JONES, James re BIDDULPH, 1823
National Archives, Kew, CO48/67, 156
34 Duke Street
March 25th 1824
I have the honor to acknowledge receipt of your note of yesterday and in reply beg leave to observe that I requested the favor of an interview, as I could wish by further explanation to do away with any unfavorable impression (should such exist) in your mind from the attack made upon me in so extraordinary a manner by Mr. BIDDULPH and further, since it is nearly two years since I had the honor of waiting upon you in Downing Street, to solicit your support that some favor may be shown to me, to compensate for the losses I sustained in giving up my staff appointment, and for the money I was obliged to expend when I accepted the command of the troops and the civil magistracy of Albany, Cape of Good Hope.
I have the honor to be Sir
Your most obedient humble servant
[Filed with copy of letter addressed to Major JONES, 34 Duke Street, Manchester Square]
6th May 1822
I am directed by Earl BATHURST to acknowledge receipt of your letter to his Lordship of the 16th instant representing the circumstances under which you were removed from the office of Landdrost of the District of Albany at the Cape of Good Hope & stating in effect that the appointment made by an officer administering for the time being the affairs of the Colonial Government were considered in the Colony of so permanent a character that you were induced, upon being nominated by Sir R. DONKIN to the office in question, to incur a heavy charge in the purchase of effects which you conceived necessary to maintain an establishment suitable to the situation. Whatever impressions may be entertained by the colonists to the permanency of an appointment made by an officer in the administration of affairs during the Governor's absence, it is a matter of regret to Earl BATHURST that you should have allowed yourself to be influenced by such considerations without reflecting that so far from an officer in the exercise of a temporary & delegated authority, having the power to confer permanent appointments, the Governor himself awaits the signification of the King's Pleasure before an appointment to any of the superior offices in the Colony is considered as definitely fixed & it appears by the tenour of Sir Rufane DONKIN's correspondence that he had great doubts of his nomination being confirmed. Had such an obvious course presented itself to your view you would not have made on this occasion any extensive disbursements under an idea that your appointment by Sir Rufane DONKIN would necessarily have been permanent & the instructions which were conveyed to him on this subject by Earl BATHURST would have shown that it was on public grounds only that his Lordship found himself precluded from recommending to His Majesty to confirm you in an office which appeared to his Lordship to require longer experience in the affairs of the Colony.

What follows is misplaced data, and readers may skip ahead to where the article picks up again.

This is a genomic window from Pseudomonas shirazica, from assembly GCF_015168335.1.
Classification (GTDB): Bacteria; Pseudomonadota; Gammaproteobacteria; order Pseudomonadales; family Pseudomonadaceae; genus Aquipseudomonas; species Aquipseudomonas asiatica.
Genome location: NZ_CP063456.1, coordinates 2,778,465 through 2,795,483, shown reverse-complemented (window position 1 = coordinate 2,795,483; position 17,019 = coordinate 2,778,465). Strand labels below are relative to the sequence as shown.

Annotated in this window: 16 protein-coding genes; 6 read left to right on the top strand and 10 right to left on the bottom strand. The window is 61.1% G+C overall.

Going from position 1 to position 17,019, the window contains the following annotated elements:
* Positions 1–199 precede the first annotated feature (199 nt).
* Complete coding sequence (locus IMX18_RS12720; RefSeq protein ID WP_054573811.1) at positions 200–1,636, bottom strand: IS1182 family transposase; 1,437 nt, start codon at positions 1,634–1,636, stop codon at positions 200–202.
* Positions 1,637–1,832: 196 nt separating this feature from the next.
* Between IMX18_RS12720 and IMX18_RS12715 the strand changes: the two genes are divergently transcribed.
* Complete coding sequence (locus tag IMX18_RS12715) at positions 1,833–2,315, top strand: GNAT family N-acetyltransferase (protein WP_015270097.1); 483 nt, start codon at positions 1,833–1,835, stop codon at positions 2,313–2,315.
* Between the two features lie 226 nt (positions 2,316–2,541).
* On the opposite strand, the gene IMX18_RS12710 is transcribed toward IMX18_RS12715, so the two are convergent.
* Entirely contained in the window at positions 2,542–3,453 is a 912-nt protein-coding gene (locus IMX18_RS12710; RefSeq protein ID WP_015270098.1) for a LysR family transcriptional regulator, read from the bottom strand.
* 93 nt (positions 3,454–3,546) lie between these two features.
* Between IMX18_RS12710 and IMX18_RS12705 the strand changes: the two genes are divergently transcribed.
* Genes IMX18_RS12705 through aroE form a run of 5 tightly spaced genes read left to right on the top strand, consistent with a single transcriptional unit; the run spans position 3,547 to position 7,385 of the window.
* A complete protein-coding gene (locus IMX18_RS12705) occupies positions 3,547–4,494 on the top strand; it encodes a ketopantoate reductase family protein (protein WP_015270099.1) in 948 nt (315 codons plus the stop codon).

It remains only that I should express his Lordship's concern that you should have suffered pecuniary losses under circumstances in any way connected with the Public Service & to acquaint you that it is not possible for him to give directions that you should be reimbursed the sums you have expended, yet he will not forget the recommendation he has received in your behalf should an opportunity arise of giving you employment in the Public Service.
I am &c
(Signed) R. WILMOT